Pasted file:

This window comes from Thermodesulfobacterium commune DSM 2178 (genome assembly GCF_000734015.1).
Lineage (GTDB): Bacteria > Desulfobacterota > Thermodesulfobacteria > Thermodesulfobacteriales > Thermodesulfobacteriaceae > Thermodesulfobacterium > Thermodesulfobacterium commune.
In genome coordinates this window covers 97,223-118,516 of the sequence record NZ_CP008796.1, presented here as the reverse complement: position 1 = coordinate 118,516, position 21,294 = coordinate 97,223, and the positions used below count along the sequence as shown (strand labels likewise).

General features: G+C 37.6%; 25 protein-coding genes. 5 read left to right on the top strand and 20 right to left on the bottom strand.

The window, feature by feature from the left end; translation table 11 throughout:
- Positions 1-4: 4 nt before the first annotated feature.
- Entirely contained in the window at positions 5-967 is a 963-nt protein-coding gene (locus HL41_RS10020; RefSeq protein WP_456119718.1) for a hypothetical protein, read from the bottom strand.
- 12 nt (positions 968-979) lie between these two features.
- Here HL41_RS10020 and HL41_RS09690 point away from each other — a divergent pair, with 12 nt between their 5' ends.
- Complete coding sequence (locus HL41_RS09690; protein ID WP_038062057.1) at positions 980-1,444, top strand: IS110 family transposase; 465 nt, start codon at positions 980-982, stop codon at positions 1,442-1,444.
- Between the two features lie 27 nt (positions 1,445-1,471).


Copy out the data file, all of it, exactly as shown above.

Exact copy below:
This window comes from Thermodesulfobacterium commune DSM 2178 (genome assembly GCF_000734015.1).
Lineage (GTDB): Bacteria > Desulfobacterota > Thermodesulfobacteria > Thermodesulfobacteriales > Thermodesulfobacteriaceae > Thermodesulfobacterium > Thermodesulfobacterium commune.
In genome coordinates this window covers 97,223-118,516 of the sequence record NZ_CP008796.1, presented here as the reverse complement: position 1 = coordinate 118,516, position 21,294 = coordinate 97,223, and the positions used below count along the sequence as shown (strand labels likewise).

General features: G+C 37.6%; 25 protein-coding genes. 5 read left to right on the top strand and 20 right to left on the bottom strand.

The window, feature by feature from the left end; translation table 11 throughout:
- Positions 1-4: 4 nt before the first annotated feature.
- Entirely contained in the window at positions 5-967 is a 963-nt protein-coding gene (locus HL41_RS10020; RefSeq protein WP_456119718.1) for a hypothetical protein, read from the bottom strand.
- 12 nt (positions 968-979) lie between these two features.
- Here HL41_RS10020 and HL41_RS09690 point away from each other — a divergent pair, with 12 nt between their 5' ends.
- Complete coding sequence (locus HL41_RS09690; protein ID WP_038062057.1) at positions 980-1,444, top strand: IS110 family transposase; 465 nt, start codon at positions 980-982, stop codon at positions 1,442-1,444.
- Between the two features lie 27 nt (positions 1,445-1,471).